NVIDIA did it again, but this time with a twist — borrowing a page from the competition’s playbook. At the NVIDIA GTC, which has shaped one of the most important events in the AI industry, the company announced the latest iteration of its hardware architecture and products. Here’s a breakdown of the announcements and what they mean for the ecosystem at large.
Hopper: NVIDIA’s New GPU Architecture
GTC, which started on Monday and runs till Thursday, has 900+ sessions. Over 200,000 developers, researchers and data scientists from 50+ countries have registered for the event. Your GTC 2022 . Feather keynote speechNVIDIA Founder and CEO Jensen Huang announces a wealth of news in data center and high-performance computing, AI, design collaboration and digital twins, networking, automotive, robotics and healthcare.
Huang’s determination was that “companies are processing, refining their data, creating AI software … becoming intelligence makers.” If the goal is to turn data centers into ‘AI factories’, as NVIDIA calls it, then it makes sense to have a transformer at the center of it.
Centerpiece in the announcements has been the new Hopper GPU architecture, which NVIDIA calls “the next generation of accelerated computing.” Named after Grace Hopper, a leading American computer scientist, the new architecture succeeds the NVIDIA Ampere architecture launched two years ago. The company also announced its first Hopper-based GPU, the NVIDIA H100.
NVIDIA claims that the Hopper brings an order of magnitude performance leap compared to its predecessor, and that achievement is based on six breakthrough innovations. Let’s go through them, taking a quick note of how they compare to the competition.
First, manufacturing. Manufactured with 80 billion transistors using a state-of-the-art TSMC 4N process designed for NVIDIA’s accelerated computing needs, the H100 features major advances in AI, HPC, memory bandwidth, interconnects, and communications to accelerate, including access to external connectivity. Contains approximately 5 terabytes per second. At the manufacturing level, even upstarts like Cerebras or GraphCore are pushing the limits of the possible.
NVIDIA H100 GPU, the first to use the new Hopper architecture
Second, multi-instance GPU (MIG). MIG technology allows a single GPU to be split into seven smaller, completely isolated instances to handle different types of jobs. The Hopper architecture increases MIG capabilities up to 7x compared to the previous generation by offering secure multitenant configuration in a cloud environment across each GPU instance. Run:AI, a partner of NVIDIA, provides something similar to a software layer, known as Fractional GPU Sharing.
Third, confidential computing. NVIDIA claims the H100 is the world’s first accelerator with AI models and confidential computing capabilities to protect customer data while they are being processed. Customers can also apply confidential computing to privacy-sensitive industries such as healthcare and financial services, as well as federated learning to shared cloud infrastructure. This is not a feature that we have seen anywhere else.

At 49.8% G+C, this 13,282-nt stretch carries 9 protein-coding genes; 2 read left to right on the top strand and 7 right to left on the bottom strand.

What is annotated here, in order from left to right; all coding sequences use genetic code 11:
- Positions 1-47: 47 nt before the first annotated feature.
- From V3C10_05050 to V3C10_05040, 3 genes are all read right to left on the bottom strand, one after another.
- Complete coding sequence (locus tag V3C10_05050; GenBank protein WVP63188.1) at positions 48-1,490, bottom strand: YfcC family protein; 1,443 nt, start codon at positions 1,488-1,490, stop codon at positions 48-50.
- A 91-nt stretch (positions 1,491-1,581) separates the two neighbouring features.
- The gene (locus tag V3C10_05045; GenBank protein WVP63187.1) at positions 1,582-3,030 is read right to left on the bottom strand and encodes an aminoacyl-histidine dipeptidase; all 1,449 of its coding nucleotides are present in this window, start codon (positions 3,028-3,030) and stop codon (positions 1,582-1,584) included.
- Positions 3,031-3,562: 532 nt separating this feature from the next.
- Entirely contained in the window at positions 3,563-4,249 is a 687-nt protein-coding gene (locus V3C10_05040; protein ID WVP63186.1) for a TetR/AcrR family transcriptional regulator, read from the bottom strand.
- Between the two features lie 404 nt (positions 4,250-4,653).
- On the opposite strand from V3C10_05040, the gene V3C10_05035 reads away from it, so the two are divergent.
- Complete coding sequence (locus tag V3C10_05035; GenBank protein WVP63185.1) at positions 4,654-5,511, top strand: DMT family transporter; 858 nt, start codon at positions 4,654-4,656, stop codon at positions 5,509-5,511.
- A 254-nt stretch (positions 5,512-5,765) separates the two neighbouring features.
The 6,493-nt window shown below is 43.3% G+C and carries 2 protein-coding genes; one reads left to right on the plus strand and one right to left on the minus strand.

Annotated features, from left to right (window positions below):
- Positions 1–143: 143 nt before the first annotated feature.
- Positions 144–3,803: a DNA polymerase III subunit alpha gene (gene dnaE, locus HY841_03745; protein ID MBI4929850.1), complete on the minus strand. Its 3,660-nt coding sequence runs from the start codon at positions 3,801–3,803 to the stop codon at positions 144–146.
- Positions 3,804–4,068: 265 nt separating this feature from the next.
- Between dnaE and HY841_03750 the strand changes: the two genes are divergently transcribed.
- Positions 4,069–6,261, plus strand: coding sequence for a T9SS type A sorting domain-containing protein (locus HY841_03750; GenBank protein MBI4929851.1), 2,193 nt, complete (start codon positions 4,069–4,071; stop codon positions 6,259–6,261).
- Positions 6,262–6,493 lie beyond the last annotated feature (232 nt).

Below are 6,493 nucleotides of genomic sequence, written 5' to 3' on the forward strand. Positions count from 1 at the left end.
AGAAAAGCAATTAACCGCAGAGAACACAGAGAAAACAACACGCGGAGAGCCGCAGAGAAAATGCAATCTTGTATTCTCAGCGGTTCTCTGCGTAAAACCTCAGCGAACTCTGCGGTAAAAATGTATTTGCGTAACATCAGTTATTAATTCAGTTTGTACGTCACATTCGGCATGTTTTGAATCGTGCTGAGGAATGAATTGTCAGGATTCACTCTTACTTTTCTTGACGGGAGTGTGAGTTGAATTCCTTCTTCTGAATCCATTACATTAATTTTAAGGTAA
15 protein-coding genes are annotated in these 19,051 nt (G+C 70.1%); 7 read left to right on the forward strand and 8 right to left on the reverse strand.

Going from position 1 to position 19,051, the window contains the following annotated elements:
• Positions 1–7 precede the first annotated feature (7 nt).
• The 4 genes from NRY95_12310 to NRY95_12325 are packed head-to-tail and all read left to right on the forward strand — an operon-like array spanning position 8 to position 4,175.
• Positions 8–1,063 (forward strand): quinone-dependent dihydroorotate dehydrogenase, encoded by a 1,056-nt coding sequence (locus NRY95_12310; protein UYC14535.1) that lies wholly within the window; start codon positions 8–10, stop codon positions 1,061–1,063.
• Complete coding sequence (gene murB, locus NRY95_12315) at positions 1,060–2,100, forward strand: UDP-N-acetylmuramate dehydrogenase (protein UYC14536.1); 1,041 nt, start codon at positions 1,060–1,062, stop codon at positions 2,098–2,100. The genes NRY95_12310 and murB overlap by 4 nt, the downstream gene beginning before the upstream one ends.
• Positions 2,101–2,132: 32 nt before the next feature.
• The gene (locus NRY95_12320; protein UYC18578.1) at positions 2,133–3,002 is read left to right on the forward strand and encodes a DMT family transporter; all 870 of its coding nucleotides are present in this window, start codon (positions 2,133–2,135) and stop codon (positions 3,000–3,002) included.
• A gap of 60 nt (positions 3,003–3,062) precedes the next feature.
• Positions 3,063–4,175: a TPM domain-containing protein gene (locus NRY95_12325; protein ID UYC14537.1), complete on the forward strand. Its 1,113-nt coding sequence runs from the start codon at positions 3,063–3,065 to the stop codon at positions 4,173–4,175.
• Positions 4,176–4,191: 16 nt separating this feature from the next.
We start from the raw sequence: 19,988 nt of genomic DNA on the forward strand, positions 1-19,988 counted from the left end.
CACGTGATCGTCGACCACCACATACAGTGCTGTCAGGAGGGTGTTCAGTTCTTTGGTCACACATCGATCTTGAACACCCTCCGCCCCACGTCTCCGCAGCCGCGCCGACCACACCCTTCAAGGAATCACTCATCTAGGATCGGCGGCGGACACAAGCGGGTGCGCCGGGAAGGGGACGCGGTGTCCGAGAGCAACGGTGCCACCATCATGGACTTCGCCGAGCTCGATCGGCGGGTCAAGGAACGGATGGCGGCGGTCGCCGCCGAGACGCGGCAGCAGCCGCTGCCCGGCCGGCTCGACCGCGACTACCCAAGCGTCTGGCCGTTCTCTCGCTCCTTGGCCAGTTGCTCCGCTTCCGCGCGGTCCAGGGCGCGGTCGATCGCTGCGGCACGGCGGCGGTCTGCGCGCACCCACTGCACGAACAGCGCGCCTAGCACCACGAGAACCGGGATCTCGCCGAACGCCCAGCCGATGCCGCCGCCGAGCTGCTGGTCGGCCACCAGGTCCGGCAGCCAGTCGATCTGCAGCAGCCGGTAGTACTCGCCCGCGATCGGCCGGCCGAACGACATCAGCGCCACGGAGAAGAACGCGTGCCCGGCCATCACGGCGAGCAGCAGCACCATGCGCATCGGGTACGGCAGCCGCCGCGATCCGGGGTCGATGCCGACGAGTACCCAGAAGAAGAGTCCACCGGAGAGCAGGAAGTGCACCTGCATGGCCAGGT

Fourth, the fourth generation NVIDIA NVLink. Accelerating Largest AI Models, NVLink Joins With a New External NVLink Switch to Expand NVLink as a Scale-Up Network Beyond Servers, 9x Compared to Previous Generations Using NVIDIA HDR Quantum InfiniBand Connects up to 256 H100 GPUs at high bandwidth. Again, this is NVIDIA-specific, although competitors often take advantage of their own specialized infrastructure to add their own hardware as well.
Fifth, DPX provides dynamic programming instructions to accelerate. Dynamic programming is both a mathematical optimization method and a computer programming method, originally developed in the 1950s. In the context of mathematical optimization, dynamic programming usually refers to simplifying a decision by breaking it down into a sequence of decision steps over time. Dynamic programming is primarily an optimization over plain recursion.
NVIDIA notes that dynamic programming is used in a wide range of algorithms, including routing optimization and genomics, and can speed up execution by up to 40x compared to CPUs and up to 7x compared to previous-generation GPUs. Is. We don’t know of a direct equivalent to the competition, although several AI chip upstarts also take advantage of the similarities.
The sixth innovation is what we consider most important: a new Transformer engine. As NVIDIA notes, Transformers are the Standard Model alternative to natural language processing, and one of the most important deep learning models ever. The H100 Accelerator’s Transformer Engine is designed to accelerate these networks up to 6x faster than the previous generation without losing accuracy. It deserves further analysis.
Transformer engine in the center of the hopper